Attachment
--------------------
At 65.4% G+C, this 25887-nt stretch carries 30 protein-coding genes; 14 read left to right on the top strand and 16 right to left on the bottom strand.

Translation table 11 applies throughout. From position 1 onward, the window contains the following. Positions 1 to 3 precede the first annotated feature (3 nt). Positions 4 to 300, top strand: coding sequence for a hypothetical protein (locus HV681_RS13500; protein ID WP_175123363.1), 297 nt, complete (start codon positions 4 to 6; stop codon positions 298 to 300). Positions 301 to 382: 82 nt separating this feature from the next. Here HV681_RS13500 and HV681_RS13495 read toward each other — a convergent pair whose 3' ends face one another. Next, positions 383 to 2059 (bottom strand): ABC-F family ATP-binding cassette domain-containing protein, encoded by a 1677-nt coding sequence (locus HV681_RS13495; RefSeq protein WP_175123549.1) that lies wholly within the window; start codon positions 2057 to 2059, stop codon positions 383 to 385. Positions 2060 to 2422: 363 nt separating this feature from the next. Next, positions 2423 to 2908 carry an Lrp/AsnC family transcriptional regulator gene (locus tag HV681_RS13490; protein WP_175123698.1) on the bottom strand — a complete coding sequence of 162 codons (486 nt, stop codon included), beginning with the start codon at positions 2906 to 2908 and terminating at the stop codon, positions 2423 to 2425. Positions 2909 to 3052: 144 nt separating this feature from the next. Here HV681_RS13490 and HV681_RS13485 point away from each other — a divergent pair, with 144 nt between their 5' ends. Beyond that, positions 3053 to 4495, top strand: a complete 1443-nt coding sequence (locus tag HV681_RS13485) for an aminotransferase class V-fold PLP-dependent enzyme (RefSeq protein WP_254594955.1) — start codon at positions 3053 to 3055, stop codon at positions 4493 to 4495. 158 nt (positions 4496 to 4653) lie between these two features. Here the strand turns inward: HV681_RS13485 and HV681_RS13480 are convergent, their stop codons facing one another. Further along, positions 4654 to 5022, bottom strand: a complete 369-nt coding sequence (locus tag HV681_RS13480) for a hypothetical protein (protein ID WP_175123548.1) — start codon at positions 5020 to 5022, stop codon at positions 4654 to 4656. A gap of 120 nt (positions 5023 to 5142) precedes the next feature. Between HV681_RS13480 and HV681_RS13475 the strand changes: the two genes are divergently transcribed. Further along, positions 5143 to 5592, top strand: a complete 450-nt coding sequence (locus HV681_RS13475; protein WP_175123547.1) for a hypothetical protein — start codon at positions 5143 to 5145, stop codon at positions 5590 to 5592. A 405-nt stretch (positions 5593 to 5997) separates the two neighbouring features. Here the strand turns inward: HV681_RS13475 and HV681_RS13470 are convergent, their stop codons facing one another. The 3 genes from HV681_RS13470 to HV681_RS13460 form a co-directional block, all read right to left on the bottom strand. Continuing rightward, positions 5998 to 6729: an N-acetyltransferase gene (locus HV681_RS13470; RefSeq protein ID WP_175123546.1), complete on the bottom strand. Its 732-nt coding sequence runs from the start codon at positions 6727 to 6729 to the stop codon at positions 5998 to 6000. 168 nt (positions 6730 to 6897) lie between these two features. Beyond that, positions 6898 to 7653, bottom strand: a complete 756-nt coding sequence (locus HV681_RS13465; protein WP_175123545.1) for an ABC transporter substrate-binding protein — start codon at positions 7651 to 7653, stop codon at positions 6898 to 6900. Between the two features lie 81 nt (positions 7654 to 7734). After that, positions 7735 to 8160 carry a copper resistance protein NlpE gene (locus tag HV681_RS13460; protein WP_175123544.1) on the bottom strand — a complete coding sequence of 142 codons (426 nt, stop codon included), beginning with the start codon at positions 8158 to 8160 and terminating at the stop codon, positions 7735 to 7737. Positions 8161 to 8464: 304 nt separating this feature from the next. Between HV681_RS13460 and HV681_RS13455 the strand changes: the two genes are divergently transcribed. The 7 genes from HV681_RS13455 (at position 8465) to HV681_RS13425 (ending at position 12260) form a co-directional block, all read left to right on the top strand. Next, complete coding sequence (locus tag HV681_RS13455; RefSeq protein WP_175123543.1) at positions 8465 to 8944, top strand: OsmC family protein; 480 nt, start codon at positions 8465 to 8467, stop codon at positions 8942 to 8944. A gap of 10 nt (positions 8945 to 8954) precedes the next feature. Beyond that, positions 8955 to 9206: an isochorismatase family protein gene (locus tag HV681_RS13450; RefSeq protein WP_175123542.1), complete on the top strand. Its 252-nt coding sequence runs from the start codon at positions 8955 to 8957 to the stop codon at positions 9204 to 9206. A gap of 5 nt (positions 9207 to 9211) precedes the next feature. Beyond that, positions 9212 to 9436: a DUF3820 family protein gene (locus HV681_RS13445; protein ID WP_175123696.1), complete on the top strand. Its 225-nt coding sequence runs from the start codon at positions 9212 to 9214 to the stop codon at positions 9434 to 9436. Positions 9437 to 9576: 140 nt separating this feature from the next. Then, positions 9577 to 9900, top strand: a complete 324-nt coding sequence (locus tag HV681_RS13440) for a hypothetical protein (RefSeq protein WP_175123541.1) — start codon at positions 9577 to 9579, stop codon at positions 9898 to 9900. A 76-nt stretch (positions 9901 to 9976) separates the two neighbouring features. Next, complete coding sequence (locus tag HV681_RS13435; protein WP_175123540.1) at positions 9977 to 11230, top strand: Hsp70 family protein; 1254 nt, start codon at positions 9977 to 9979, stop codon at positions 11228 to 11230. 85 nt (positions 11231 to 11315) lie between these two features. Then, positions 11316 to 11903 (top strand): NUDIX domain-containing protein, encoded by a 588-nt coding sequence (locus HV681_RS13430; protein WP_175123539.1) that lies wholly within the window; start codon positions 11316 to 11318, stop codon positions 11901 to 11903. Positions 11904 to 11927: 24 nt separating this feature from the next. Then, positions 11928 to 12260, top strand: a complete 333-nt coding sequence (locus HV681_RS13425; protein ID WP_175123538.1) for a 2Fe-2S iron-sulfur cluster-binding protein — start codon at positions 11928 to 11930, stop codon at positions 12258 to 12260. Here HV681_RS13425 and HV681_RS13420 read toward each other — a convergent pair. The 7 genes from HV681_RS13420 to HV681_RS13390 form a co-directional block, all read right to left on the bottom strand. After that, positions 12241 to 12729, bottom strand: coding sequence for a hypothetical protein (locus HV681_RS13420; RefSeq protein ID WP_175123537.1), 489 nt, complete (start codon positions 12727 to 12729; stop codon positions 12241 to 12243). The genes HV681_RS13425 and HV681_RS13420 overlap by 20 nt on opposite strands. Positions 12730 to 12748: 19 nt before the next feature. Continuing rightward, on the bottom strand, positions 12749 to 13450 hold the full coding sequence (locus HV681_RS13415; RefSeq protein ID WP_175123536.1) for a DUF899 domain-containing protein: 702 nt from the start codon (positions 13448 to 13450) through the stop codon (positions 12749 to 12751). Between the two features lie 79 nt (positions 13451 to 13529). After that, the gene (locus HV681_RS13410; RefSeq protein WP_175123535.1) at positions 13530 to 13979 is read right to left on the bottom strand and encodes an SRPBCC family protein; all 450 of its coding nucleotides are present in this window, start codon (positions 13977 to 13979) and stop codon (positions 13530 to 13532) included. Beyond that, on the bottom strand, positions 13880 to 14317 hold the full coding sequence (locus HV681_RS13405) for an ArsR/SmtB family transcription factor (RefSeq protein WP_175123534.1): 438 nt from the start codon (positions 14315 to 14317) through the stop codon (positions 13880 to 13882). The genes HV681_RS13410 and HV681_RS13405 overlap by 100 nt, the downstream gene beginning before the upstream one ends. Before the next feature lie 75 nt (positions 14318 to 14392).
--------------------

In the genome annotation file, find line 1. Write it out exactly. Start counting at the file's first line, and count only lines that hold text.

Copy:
At 65.4% G+C, this 25887-nt stretch carries 30 protein-coding genes; 14 read left to right on the top strand and 16 right to left on the bottom strand.